Race for the Cure

In the mid-1980s, Linda Washkuhn and Madonna Maloney walked into Steve Shostrom’s office—he was then the president of the Illinois Valley Striders—with an idea for a Race for the Cure in Peoria. At that time, the only other Race for the Cure took place in Dallas. The two women asked for help with logistics and the start and finish lines, estimating they would have 1,000 participants. Shostrom suggested they might want to set a more reasonable goal, considering it was a first-year run, but they believed they could in fact round up 1,000 people. And so the Striders agreed to lay out the course and take care of race logistics, while Washkuhn and Maloney covered promotional and marketing efforts.

Race day came, said Shostrom, and sure enough, they had their 1,000 runners and then some! And thus, in 1986, the first Susan G. Komen Race for the Cure was held outside of Dallas in the birthplace of the organization’s namesake, and the Peoria Affiliate of the Susan G. Komen Race for the Cure was born. Since then, the event has grown exponentially. More than 18,500 runners and walkers participated in the 2009 Race in Peoria, raising nearly $900,000 to help fight breast cancer.

The Striders also offer kids an introduction to the sport in a non-competitive environment with their Kids’ Series. Held on Proctor Hospital’s quarter-mile path, children can run a quarter, half or full mile event, or all three, if so inclined.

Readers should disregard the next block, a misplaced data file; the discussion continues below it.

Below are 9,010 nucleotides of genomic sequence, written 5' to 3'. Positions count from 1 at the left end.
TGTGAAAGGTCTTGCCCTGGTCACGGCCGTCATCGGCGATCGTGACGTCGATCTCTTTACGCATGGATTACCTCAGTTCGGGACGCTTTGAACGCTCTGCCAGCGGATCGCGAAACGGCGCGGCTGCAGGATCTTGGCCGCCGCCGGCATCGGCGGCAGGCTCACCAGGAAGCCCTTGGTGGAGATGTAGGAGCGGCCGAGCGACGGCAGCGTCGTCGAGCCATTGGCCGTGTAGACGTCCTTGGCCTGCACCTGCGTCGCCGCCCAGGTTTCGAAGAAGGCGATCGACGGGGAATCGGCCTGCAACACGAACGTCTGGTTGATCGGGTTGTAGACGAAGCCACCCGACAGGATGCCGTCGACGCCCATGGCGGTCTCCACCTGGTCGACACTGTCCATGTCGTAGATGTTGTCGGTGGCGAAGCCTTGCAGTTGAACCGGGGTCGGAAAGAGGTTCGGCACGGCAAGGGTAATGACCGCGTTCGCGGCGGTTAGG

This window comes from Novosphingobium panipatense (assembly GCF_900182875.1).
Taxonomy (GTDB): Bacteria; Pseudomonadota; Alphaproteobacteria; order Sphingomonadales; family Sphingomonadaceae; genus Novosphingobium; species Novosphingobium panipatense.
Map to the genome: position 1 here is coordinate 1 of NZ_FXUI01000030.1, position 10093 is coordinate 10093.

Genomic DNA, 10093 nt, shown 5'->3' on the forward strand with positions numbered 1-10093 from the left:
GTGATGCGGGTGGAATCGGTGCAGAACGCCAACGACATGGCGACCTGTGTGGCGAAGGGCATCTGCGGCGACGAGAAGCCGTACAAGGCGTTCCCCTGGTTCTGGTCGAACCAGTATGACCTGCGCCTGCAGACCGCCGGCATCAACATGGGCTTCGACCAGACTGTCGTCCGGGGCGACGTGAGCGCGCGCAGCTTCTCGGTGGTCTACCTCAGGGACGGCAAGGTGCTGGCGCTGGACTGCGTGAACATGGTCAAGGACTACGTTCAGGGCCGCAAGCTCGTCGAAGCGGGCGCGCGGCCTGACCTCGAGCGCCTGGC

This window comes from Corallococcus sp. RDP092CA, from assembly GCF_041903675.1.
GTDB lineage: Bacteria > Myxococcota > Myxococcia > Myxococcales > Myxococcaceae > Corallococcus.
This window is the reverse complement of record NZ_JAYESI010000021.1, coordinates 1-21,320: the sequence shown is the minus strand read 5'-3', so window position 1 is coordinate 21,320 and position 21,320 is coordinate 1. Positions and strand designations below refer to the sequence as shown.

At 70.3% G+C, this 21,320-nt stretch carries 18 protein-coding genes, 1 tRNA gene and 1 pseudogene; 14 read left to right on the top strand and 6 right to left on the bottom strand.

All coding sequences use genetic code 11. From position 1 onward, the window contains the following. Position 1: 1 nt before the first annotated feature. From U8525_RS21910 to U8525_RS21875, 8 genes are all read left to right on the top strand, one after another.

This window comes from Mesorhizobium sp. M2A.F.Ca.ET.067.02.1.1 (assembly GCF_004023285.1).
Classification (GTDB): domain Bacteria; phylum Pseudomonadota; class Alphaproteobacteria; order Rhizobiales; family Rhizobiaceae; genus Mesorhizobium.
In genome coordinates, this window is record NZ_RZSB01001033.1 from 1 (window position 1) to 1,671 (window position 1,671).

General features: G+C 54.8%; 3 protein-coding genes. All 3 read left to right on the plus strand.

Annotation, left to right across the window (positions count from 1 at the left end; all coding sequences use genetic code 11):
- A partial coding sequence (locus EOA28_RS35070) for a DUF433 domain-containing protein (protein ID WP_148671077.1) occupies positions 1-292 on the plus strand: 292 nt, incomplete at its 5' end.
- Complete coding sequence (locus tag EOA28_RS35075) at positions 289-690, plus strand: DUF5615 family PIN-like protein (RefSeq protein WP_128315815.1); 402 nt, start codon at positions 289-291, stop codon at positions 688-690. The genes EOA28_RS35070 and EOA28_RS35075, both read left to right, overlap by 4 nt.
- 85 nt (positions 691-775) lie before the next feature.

Tracking Time
“Time is a valuable commodity to a runner,” noted Shostrom. “It’s an easy way to grade yourself.” And not only do runners rate their progress compared to their own times, but to the times of others as well. “So there’s always a lot of times banging around in [runners’] heads—your time, your friend’s time, the best time in the area,” he continued. Of course, there are also many runners who don’t care about time at all and run the distance purely for enjoyment.

Shostrom remembers a time before today’s sophisticated timing systems. “People would finish and not know what their time was. Some races would give you a program or somehow show you what your time was, and that was very important because a lot of races didn’t give a damn.” That’s why there was suddenly a market for timing systems and watches.

The Striders have always been “impeccable” about keeping track of and recording runners’ times at their races. This dedication made the 2005 Steamboat Classic the guinea pig for the testing of a new, sophisticated timing system. Philip Lockwood, a running enthusiast and IVS member, paired his knack for innovation with a love for running when he founded Mercury Sports Group with the goal of improving the way races are timed. The company now operates as IPICO Sports, of which Lockwood is vice president and chief technology officer, and is a leader in the sports timing industry.